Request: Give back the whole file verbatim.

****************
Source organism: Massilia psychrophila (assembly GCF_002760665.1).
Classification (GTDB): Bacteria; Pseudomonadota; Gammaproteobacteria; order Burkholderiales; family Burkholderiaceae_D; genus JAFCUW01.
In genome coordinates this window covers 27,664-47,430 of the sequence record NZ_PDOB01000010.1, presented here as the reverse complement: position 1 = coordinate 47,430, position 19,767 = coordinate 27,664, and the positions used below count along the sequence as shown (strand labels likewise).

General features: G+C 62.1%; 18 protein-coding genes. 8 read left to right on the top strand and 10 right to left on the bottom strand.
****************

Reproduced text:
Source organism: Massilia psychrophila (assembly GCF_002760665.1).
Classification (GTDB): Bacteria; Pseudomonadota; Gammaproteobacteria; order Burkholderiales; family Burkholderiaceae_D; genus JAFCUW01.
In genome coordinates this window covers 27,664-47,430 of the sequence record NZ_PDOB01000010.1, presented here as the reverse complement: position 1 = coordinate 47,430, position 19,767 = coordinate 27,664, and the positions used below count along the sequence as shown (strand labels likewise).

General features: G+C 62.1%; 18 protein-coding genes. 8 read left to right on the top strand and 10 right to left on the bottom strand.